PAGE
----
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Pringle Leads but Thierbach Won’t Concede in 72nd

Times Staff Writer

Trailing by fewer than 700 votes with the absentee ballot count still incomplete, Democrat Christian F. (Rick) Thierbach said Wednesday he would not concede defeat in the bruising 72nd Assembly District race until the tally is final.

Supporters indicated that they may seek a recount, but Thierbach said he would do so only if Republican Curt Pringle’s margin of victory narrowed to 50 votes or fewer. Democrats, who waged an all-out effort to capture the central Orange County seat, pinned their last hope on an estimated 30,000 uncounted absentee ballots collected or received Tuesday from around the county by the registrar of voters.

Even if a substantial number of those ballots are from the 72nd District, Thierbach is not optimistic that the final outcome in the race would change.

“Absentee ballots tend to favor Republicans,” Thierbach said. “I’m not brimming with optimism.”

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Election officials said the ballot count will not be completed until at least Friday.

For Pringle, the race ended at 7:15 a.m. Wednesday, when he claimed victory in his suite at the Doubletree Hotel in Orange.

Surrounded by his wife, Alexis, and a few supporters, Pringle said he had won because of his precinct-walking: “I’ve told people that no matter how many new voters you register or what kind of slick mailers you have, it doesn’t mean as much as the hand-to-hand, eye-to-eye contact that the candidate is willing to make.”

Pringle, 29, is chairman of the Garden Grove Planning Commission and vice chairman of the Orange County Republican Central Committee. He was chosen by the GOP Central Committee as the Republican nominee to succeed Assemblyman Richard E. Longshore (R-Santa Ana), who died June 8. He had been a political unknown outside GOP circles and is involved in a family drapery manufacturing and dry-cleaning business in Anaheim.

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When asked about his immediate plans, Pringle feigned an announcer’s voice in a spoof of a popular TV commercial and said: “I’m going to Disneyland!”

Thierbach and the Democrats, however, were all business Wednesday, still fuming that the county GOP had hired uniformed security guards to observe voters at about 20 polling locations in Latino neighborhoods in central and south Santa Ana.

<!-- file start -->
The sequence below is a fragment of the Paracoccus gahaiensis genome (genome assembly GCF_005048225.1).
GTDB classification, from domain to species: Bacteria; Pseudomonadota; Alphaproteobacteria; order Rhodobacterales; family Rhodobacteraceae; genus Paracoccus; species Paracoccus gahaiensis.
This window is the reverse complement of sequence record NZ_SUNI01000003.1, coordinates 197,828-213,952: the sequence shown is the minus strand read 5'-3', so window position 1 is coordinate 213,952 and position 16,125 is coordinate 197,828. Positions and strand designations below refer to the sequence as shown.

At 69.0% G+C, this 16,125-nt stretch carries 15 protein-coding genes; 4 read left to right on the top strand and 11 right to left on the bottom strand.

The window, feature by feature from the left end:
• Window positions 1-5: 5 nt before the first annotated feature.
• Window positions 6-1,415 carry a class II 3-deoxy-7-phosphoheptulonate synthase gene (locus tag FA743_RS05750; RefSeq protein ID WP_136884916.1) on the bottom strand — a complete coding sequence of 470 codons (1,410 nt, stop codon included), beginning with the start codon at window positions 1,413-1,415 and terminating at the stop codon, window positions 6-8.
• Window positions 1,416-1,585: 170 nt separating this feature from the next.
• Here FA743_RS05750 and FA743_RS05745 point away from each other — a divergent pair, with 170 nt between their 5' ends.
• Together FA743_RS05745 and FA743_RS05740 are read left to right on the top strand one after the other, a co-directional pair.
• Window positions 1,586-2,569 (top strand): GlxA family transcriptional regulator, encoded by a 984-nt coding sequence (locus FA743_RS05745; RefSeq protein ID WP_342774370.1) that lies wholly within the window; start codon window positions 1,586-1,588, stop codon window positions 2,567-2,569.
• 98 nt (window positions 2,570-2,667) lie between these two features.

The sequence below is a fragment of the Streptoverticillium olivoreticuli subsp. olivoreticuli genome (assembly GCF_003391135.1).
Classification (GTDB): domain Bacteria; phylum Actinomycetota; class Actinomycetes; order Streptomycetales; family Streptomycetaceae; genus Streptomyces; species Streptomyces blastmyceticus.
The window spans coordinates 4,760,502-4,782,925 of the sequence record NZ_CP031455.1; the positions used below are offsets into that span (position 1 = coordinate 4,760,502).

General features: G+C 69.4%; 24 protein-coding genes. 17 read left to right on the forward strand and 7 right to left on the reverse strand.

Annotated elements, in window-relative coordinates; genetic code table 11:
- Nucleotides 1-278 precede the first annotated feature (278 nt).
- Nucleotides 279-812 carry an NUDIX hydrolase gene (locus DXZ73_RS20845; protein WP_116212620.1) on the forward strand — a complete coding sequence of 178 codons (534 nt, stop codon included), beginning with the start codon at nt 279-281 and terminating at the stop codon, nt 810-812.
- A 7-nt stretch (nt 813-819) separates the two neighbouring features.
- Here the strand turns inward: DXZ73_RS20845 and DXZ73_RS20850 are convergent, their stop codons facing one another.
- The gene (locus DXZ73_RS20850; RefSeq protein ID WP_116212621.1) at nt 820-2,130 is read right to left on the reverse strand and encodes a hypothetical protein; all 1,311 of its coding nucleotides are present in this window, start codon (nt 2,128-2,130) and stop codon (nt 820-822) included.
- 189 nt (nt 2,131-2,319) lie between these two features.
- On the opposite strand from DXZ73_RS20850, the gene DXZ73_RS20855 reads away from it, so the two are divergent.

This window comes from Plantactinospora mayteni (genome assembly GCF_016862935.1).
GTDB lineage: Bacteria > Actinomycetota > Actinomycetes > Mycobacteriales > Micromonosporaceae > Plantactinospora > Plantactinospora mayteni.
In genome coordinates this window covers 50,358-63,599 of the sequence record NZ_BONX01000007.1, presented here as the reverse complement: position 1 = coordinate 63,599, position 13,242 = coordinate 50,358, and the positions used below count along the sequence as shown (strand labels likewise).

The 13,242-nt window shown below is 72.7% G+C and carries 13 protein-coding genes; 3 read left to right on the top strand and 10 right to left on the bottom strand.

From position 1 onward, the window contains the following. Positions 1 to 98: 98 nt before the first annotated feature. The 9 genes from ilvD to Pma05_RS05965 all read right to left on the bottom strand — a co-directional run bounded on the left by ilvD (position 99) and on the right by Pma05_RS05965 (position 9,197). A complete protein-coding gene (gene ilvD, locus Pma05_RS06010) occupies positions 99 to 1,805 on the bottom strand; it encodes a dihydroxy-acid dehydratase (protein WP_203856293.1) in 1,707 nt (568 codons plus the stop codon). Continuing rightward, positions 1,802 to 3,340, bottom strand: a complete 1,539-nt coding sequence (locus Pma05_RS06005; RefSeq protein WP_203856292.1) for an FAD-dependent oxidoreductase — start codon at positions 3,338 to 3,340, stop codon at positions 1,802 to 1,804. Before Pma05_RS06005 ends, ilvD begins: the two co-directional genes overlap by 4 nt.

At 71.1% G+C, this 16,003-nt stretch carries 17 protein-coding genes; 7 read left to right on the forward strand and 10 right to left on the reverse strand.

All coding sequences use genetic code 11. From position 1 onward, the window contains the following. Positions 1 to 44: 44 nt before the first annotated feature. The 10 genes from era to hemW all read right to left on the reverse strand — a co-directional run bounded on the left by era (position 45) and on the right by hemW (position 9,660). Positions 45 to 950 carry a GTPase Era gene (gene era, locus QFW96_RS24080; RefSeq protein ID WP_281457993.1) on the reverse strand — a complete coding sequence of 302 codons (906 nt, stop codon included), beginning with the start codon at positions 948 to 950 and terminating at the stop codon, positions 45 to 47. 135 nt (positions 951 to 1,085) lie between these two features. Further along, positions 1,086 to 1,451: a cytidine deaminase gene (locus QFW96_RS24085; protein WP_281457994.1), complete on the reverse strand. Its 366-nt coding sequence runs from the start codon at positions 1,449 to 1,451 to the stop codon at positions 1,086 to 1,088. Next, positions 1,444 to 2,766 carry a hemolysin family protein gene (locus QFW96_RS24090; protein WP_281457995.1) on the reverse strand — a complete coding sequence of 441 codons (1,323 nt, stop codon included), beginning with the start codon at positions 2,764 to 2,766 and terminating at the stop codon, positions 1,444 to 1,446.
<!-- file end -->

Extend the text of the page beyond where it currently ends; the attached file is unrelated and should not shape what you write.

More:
The guards were hired after Pringle’s campaign officials reported that they had received anonymous tips that Democrats planned to bus non-citizens to various polling places to cast ballots, according to Pringle consultant Carlos Rodriguez.

Local Democratic and Republican leaders alike condemned the use of the guards, but Thierbach said it probably was not a factor in his defeat. He blamed a lower-than-expected voter turnout in the district.

Thierbach, 38, a longtime Anaheim resident who ran unsuccessfully for the Assembly in 1980, estimated that 60% of the district’s 110,000 registered voters went to the polls, well below the countywide voter turnout of 72%.

“It is always more difficult for a Democrat to win if the turnout is low,” said Thierbach, adding that his chances may have been hurt by network TV projections of a George Bush presidential victory hours before California polls closed.

Based on a preliminary review of voting patterns Tuesday, Orange County Registrar of Voters Donald F. Tanney said the county turnout was not “greatly influenced” by the early call in the presidential contest.

He conceded, however, that in a close race “we may never know the true impact of exit-poll predictions” by the media.

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Thomas A. Fuentes, chairman of the Orange County Republican Party, said Pringle may have benefited from Bush’s victory.

He said Bush’s “coattails may just have been long enough” to pull Pringle over the top.

The closeness of the race caught Pringle and his campaign staff by surprise. Rodriguez credited an intensive grass-roots effort by Democrats in the campaign’s closing days. Thierbach marshaled a volunteer force of 400 workers on Election Day to contact voters and urge them to go to the polls.

“I have to hand it to the Democrats,” Rodriguez said. “They are really teaching the Republicans a lesson when it comes to getting out the vote. We’re going to have to sit down and analyze what they are doing right.”

Pringle dined Wednesday night with his family and key campaign aides before flying to Sacramento on his first trip as assemblyman-elect to meet with the GOP Assembly caucus.

Pringle said his first task will be to unify the district. He said his victory goes “a long way” toward pulling together Longshore’s former supporters, Republican activists and minority leaders in district.

Pringle also said he plans to hire a Latino for his staff, a decision he said was made before the guards uproar.

“We had 107 days to put this campaign together,” Pringle said. “I think we did a pretty fair job.”

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As for Thierbach, a prosecutor with the Riverside County district attorney’s office, the political future is uncertain.

“About all that is certain,” Thierbach said Wednesday, “is I’m going to be back at work tomorrow. I’ve got a lot of work to catch up on.”


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